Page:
Zimmerman’s Play as Research: The Iterative Design Process was also an invaluable source to us. One of our main issues that we encountered was our scope. We started with a large scope, wanting to have multiple victim identities, three acts, and 25+ clues. As our programmers began implementing the game, it became extremely clear that our scope was too big. Every iteration we went through, the game became better and more focused. We wanted our players to be able to explore the different scenarios, but that would have been almost impossible with the amount of clues and inferences we had planned. Iteratively designing the game allowed us to test ideas about what was possible and what was fun for the player.

As Zimmerman says, “Iterative design is a design methodology is based on a cyclic process of prototyping, testing, analyzing, and refining a work in progress. In iterative design, interaction with the designed system is used as a form of research for informing and evolving a project, as successive versions, or iterations of a design are implemented.”

This was the method that we used. After the programmers would come up with a build, we would play through the model ourselves and then of course with playtesters. We would take this feedback and then go back to the design of the game and iterate on what was suggested.

This really helped the design of our game in several ways. As I stated, it really helped with our scope which was way too big. Additionally, it helped us clarify the goals of the game and the means of interaction with the players. This was absolutely critical to us. Because our game undermines murder mystery genre conventions of there being “one right and correct answer,” it was of vital importance to our game that we create ample set up in the beginning of the game to make sure that goal came across. We learned this when our playtesters told us that they weren’t sure what they were trying to do or couldn’t state what they thought the goal of the game was.

Additionally, this iterative design process is also was extremely helpful because when we were in the design process of the game, we as designers talk about what would be fun for us to design. We came up with complicated stories about what we thought would be neat to write and create. But as we were iterating on the design of the game, we realized that was what was fun for us to create wasn’t necessarily an ideal experience for the player. I think that this was probably the most important thing that I learned while we made this game. I had heard that theory before, but I hadn’t experienced in practice. As designers, we MUST be flexible to what will improve the player experience instead of holding fast to what we as designers think would make “a cool game.”

Our game also seems to have the Four Keys that unlock emotion, as described by Lazzaro. These include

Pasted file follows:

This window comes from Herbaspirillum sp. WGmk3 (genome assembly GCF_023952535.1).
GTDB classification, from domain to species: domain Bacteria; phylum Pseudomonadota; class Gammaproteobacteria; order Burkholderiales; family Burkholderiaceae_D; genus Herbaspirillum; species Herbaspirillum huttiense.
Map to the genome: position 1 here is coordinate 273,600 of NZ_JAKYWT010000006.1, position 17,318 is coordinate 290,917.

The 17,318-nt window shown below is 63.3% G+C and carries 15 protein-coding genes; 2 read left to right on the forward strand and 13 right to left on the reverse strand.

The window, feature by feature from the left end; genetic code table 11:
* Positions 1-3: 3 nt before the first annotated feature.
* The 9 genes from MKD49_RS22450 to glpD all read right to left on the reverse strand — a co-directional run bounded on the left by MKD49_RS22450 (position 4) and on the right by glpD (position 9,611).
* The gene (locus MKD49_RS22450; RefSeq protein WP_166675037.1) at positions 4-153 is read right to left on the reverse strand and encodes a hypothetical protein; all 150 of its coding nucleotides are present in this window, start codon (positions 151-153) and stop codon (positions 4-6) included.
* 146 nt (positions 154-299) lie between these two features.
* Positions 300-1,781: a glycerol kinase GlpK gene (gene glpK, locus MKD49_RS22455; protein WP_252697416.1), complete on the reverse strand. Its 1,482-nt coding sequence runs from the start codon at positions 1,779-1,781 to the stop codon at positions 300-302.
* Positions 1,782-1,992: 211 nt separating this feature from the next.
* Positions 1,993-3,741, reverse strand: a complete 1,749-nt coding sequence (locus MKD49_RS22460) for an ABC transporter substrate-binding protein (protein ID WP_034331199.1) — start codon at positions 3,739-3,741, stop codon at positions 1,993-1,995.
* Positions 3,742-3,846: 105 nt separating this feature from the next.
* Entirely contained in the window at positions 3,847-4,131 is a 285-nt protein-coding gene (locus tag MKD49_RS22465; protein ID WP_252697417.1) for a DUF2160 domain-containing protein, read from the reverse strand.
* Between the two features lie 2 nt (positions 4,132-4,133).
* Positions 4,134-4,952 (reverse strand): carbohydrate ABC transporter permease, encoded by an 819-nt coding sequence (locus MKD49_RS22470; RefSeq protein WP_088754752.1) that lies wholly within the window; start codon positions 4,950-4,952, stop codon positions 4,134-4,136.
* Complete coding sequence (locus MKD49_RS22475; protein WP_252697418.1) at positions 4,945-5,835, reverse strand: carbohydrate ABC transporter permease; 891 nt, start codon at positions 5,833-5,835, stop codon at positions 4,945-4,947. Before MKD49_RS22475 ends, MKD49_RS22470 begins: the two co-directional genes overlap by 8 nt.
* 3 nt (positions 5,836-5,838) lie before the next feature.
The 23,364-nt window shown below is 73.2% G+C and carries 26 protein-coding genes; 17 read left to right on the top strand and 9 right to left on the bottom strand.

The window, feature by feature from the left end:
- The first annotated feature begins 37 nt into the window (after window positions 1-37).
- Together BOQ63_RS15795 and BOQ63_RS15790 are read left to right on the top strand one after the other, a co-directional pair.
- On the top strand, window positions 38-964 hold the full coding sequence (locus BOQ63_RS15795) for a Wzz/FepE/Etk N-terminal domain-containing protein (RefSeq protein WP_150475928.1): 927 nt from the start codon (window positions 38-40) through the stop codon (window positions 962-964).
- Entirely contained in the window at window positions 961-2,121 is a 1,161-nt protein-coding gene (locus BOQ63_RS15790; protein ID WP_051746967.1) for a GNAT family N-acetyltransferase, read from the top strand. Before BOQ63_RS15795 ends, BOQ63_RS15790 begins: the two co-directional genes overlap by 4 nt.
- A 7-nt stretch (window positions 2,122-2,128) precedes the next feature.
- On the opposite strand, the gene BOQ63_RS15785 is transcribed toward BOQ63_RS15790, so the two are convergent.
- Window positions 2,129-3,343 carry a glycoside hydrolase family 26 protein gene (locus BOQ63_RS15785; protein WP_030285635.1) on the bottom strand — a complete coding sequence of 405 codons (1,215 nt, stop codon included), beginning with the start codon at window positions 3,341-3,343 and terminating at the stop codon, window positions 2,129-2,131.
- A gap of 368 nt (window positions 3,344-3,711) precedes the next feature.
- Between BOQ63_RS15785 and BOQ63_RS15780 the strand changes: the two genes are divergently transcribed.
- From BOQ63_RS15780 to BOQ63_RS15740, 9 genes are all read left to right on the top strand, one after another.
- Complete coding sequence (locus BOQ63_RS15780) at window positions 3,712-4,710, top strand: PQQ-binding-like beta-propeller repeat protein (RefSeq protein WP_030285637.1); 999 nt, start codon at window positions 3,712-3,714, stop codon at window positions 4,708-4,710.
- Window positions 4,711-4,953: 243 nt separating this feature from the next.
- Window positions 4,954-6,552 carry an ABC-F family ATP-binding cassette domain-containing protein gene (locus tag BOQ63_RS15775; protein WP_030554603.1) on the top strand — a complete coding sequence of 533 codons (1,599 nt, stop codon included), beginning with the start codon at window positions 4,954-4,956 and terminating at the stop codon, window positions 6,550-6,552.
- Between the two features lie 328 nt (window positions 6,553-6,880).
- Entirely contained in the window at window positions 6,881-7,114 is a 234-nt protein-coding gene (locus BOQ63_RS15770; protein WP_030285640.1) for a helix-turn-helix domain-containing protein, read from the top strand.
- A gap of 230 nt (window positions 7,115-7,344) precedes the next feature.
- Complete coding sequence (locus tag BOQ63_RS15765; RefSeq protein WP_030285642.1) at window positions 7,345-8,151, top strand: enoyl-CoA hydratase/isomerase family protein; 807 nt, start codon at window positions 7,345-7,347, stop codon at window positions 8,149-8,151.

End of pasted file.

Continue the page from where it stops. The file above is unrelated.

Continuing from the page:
“1. Hard Fun, opportunities for challenge, strategy, and problem solving.” Shadow Box absolutely requires strategy and problem solving in order to determine what inferences match with inferences of other objects.

“2. Easy Fun, intrigue and curiosity. Players become immersed in games when it absorbs their complete attention.” Shadow Box also has a balance of easy fun in that the players can explore the inferences of each of the pieces of evidence, which have explanations of what each of the inferences mean. This exploration can easily transfer the players into a state of flow as they are exploring the possibilities and making stories up in their minds.

“3. Altered States. Players treasure the enjoyment from their internal experiences in reaction to the visceral, behavior, cognitive, and social properties.” Players experience emotions such as “excitement” and “pleasure” when they are able to connect evidence and inferences to form a means.

“4. The People Factor: Players use games as mechanisms for social experiences.” Although our game is single player, Shadow Box can be played by multiple people by having people around one computer, trying to make guesses about what evidence comes together. Alternatively, if friends played the game separately, the game serves as a subject to talk about since there are multiple outcomes. Because of the different outcomes, the players can socialize and discuss why they think their solution is the most plausible.

Zimmerman, E. (2003). “Play as research: The iterative design process.” http://ericzimmerman.com/files/texts/Iterative_Design.htm

Norman, D.A. (2004). “Affordances and design.” http://www.jnd.org/dn.mss/affordances_and.html

Lazzaro, N. (2004-2005) “Why We Play Games: Four Keys to More Emotion Without Story.” Self-published white paper. www.xeodesign.com/whyweplaygames.html

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Shadow Box Final Design Document

Posted by lschluckebier3 on Tuesday Apr 22, 2014 Under Final Design Documentaion, Game Design

Game: Shadow Box

Team: Deerstalkers, Jordan Ashworth, Kyle Blevens, Gaby Granados, Adam Le Doux, Laura Schluckebier, Bill Tsikerdanos.

Link to final design document: https://docs.google.com/presentation/d/1Ez0SkZqqEUjwPFP8GM9M47ZeJBGGQXKQ85ve21VyPoY/edit?usp=sharing

Link to Shadow Box on Kongregate: http://www.kongregate.com/games/sikori17/shadow-box